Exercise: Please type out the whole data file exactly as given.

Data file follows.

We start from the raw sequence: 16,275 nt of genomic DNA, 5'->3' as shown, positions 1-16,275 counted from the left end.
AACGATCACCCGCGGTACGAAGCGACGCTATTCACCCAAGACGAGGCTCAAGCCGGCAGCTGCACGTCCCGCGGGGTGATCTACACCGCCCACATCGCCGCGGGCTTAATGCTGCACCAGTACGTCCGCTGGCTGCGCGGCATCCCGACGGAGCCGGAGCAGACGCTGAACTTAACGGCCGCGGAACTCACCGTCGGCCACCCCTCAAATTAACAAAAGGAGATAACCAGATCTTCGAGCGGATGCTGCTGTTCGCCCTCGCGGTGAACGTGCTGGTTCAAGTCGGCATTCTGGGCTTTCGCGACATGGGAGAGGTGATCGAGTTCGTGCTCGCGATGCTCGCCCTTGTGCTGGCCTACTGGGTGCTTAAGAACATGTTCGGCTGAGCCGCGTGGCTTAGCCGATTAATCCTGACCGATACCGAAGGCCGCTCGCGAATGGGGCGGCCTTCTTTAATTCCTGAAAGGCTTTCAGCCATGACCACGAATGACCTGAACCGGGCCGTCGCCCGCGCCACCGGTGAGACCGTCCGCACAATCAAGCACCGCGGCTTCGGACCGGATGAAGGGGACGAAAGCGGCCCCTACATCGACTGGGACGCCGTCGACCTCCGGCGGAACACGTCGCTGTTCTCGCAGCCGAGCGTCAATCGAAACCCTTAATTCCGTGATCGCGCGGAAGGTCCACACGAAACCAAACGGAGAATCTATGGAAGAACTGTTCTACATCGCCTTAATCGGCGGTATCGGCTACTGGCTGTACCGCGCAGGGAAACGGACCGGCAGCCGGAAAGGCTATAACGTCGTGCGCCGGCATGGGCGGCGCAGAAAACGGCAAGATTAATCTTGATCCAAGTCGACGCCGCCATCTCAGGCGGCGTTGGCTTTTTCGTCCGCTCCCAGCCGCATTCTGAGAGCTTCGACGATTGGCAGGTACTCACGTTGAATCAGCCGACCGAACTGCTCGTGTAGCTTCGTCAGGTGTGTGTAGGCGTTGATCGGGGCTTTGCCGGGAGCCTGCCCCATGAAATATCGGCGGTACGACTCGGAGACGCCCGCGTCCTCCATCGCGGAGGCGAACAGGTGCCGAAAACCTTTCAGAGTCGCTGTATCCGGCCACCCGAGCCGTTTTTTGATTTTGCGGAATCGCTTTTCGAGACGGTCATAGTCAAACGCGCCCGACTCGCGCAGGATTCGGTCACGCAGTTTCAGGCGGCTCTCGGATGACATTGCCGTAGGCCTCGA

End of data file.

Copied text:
We start from the raw sequence: 16,275 nt of genomic DNA, 5'->3' as shown, positions 1-16,275 counted from the left end.
AACGATCACCCGCGGTACGAAGCGACGCTATTCACCCAAGACGAGGCTCAAGCCGGCAGCTGCACGTCCCGCGGGGTGATCTACACCGCCCACATCGCCGCGGGCTTAATGCTGCACCAGTACGTCCGCTGGCTGCGCGGCATCCCGACGGAGCCGGAGCAGACGCTGAACTTAACGGCCGCGGAACTCACCGTCGGCCACCCCTCAAATTAACAAAAGGAGATAACCAGATCTTCGAGCGGATGCTGCTGTTCGCCCTCGCGGTGAACGTGCTGGTTCAAGTCGGCATTCTGGGCTTTCGCGACATGGGAGAGGTGATCGAGTTCGTGCTCGCGATGCTCGCCCTTGTGCTGGCCTACTGGGTGCTTAAGAACATGTTCGGCTGAGCCGCGTGGCTTAGCCGATTAATCCTGACCGATACCGAAGGCCGCTCGCGAATGGGGCGGCCTTCTTTAATTCCTGAAAGGCTTTCAGCCATGACCACGAATGACCTGAACCGGGCCGTCGCCCGCGCCACCGGTGAGACCGTCCGCACAATCAAGCACCGCGGCTTCGGACCGGATGAAGGGGACGAAAGCGGCCCCTACATCGACTGGGACGCCGTCGACCTCCGGCGGAACACGTCGCTGTTCTCGCAGCCGAGCGTCAATCGAAACCCTTAATTCCGTGATCGCGCGGAAGGTCCACACGAAACCAAACGGAGAATCTATGGAAGAACTGTTCTACATCGCCTTAATCGGCGGTATCGGCTACTGGCTGTACCGCGCAGGGAAACGGACCGGCAGCCGGAAAGGCTATAACGTCGTGCGCCGGCATGGGCGGCGCAGAAAACGGCAAGATTAATCTTGATCCAAGTCGACGCCGCCATCTCAGGCGGCGTTGGCTTTTTCGTCCGCTCCCAGCCGCATTCTGAGAGCTTCGACGATTGGCAGGTACTCACGTTGAATCAGCCGACCGAACTGCTCGTGTAGCTTCGTCAGGTGTGTGTAGGCGTTGATCGGGGCTTTGCCGGGAGCCTGCCCCATGAAATATCGGCGGTACGACTCGGAGACGCCCGCGTCCTCCATCGCGGAGGCGAACAGGTGCCGAAAACCTTTCAGAGTCGCTGTATCCGGCCACCCGAGCCGTTTTTTGATTTTGCGGAATCGCTTTTCGAGACGGTCATAGTCAAACGCGCCCGACTCGCGCAGGATTCGGTCACGCAGTTTCAGGCGGCTCTCGGATGACATTGCCGTAGGCCTCGA